Until recently, this arrangement suited capital just fine. Companies were free to reap extraordinary surplus from criminalized migrant labor in services, construction, and agriculture in the United States, while those workers’ remittances supplemented the poverty wages paid out to their families back home by the multinationals exporting palm oil or subcontracting to the region’s maquiladoras and call centers.
But in the extended period of instability and crisis since the 2007 market crash, this asymmetrical but mutually sustaining relationship between the United States and its neighbors has been unsettled. In the wake of the financial crisis, US deportations have reached unprecedented heights, and Democratic and Republican administrations alike have advanced policies to fortify what Mike Davis called the “Great Wall of Capital” between the United States and its neighbors.
Changing Migrant Populations
The last fifteen years has seen dramatic changes in the material conditions in which working people make their lives on both sides of the border. These transformations are reflected in the numbers, composition, and strategies of migrants arriving at the US southern border.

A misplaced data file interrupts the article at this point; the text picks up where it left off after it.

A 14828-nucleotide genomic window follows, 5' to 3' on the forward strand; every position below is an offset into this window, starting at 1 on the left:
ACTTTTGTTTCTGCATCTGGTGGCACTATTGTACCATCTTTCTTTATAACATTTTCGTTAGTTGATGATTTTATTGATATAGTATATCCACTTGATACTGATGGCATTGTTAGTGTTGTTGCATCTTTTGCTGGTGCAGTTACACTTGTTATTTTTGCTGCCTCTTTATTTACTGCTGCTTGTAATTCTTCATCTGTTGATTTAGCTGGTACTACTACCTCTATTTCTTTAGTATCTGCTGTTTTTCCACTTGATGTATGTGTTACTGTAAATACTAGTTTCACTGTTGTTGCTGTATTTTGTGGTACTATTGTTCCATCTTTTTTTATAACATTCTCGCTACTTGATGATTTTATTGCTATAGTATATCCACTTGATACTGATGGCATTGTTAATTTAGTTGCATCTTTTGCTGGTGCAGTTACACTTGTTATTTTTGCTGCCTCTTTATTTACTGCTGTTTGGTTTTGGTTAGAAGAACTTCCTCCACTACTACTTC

The Great Recession and its aftermath had a disproportionate impact on the labor markets that long relied heavily on the exploitation of racialized and criminalized migrant labor, such as construction and hospitality. The service sector, especially restaurants and hospitality, took another devastating hit during the COVID-19 pandemic.
Many Mexican migrants, especially undocumented workers, left the United States during the recession. As Mexican migration declined, however, migration from elsewhere in Latin America began to climb, propelled by converging crises of economic downturn, ecological collapse, and the global pandemic.
As a result, the population intercepted at the US-Mexico border is no longer dominated by single, job-seeking Mexican men. Instead, US Customs and Border Protection (CBP) data is increasingly made up of asylum-seeking women, children, and families from Central and South America and the Caribbean.